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By Kk21

United Kingdom Gb

I recently set up our first ever compost heap, well bin really, having bought an Ecomax 330 a couple of weeks ago.

I've read that you need a mixture of 'greens' and 'browns' to make sure the bin doesn't turn into an evil smelling mass

Toilet roll inners, egg boxes and general cardboard are supposed to be good sources of brown goods, but should these just be put in whole... to let air pockets develop

.. or should they be cut up into wee bits first.

Also, I could get piles of shredded paper from work, should I add this, or is this only good in limited amounts.

My aim is to fill the bin within the next couple of months, so it can build up some heat and rot down ready for next spring.

Any finally, Is seaweed a green or a brown and should this be chopped up first ?

thanks !



Well, I don't know about all this Green and Brown stuff, but I'll tell you what goes into mine:

Kitchen waste - eg potato peelings, apple cores, leaves, egg shells, paper kitchen towells, tea bags (BUT NOT anything that has been cooked or processed or meat)
Garden waste - Weeds, clippings, dead flower heads, grass clippings (just a few handfalls of grass at a time ie not too much)

And every now and then a good shovell full of earth containing worms and other life that help to break it all down.

Stir it all up a bit once in a while to keep it fluffed up and well mixed. And that's what works for me!

28 Apr, 2009


Follow Sids advice and you wont go far wrong. I tear up toilet rolls and the odd cardboard box. Grass is fine as long as it isnt in a big glut. Browns are youre tree prunings chopped up along with cardboard scrunched up paper etc. Greens are veggie peelings, clippings, trimings etc.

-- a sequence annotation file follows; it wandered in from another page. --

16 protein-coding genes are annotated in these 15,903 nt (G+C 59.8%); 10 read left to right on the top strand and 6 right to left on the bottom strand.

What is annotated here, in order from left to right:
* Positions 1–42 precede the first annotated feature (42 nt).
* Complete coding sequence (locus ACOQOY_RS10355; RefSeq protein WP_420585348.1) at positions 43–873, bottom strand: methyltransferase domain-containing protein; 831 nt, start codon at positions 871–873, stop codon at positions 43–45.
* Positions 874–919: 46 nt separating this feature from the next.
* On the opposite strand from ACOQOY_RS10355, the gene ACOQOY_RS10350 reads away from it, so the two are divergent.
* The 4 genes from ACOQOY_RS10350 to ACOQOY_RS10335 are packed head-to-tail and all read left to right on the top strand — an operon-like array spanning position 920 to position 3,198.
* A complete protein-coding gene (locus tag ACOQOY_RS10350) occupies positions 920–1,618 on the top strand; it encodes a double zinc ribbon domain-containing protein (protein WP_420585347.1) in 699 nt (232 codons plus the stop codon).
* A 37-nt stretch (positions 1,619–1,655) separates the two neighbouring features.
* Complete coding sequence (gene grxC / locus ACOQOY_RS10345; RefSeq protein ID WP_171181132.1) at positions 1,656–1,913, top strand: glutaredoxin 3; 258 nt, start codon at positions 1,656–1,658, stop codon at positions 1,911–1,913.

Some people soak all there weeds to rot down first and after a few weeks then add to the compost heap. The water can go on youre plants.

Compost heaps need to get really warm/hot to decompose some weeds otherwise they will grow back from seed.

I often find tomateos growing where ever I have used my own compost as the seeds of these are just the same.

Oh dont add animal waste. You can add male urine every now and then.

Snip your seaweed. Anything that is small will break down easier and quicker. making youre compost work quicker.

28 Apr, 2009


You can add female urine too... just pee in a bucket and tip over the compost.
Seaweed can also be used as a mulch on veggies.
In theory you can also put small amounts of cotton and wool (not synthetics) in your compost but it has to work for a good while to break them down.
Don't do as a friend did and put her babies nappy liners in... bonded paper does not rot down!

29 Apr, 2009


Hello there
I love compost heaps/bins, it is so fascinating that you put in a load of rubbish and get beautiful rich compost. Animals manure is a great accelerator, I use chicken dung because I keep them. Also horse or farmyard manure to get started, nettles particularly when they are young in spring are good, seaweed is great. I would be very careful about the cardboard/paper percentage that is being put in. I believe that this can alter the nitrogen levels, would have to look up to see the correct ratio. Wee wee is of course a great addition to the heap, but it depends how you feel about this. My heap is in a very private corner so I am ok, also my granddaughter lives with me so her potty is always emptied there, though again it has to be in moderation. I think that is the secret, a complete mix without too much of anything. I know lawn mowings heat very quickly and are not good in great quantities. There are heaps of books in the library and on the internet. I have tried the commercial additives to get it going, but I am completely organic and on a budget, so why not let Mother Nature do it for you. Good luck and happy composting

29 Apr, 2009


All of the advice above is great, but I would just add that shredded paper is fine and would be considered a "brown" item. Just be careful about colored inks and glossy or treated papers, as these can contain harmful chemicals.
Coffee grounds and tea leaves are great and as Sid says a spadeful of garden soil will help to more things along!

29 Apr, 2009


Thanks for all the good advice

happy gardening to you all

29 Apr, 2009

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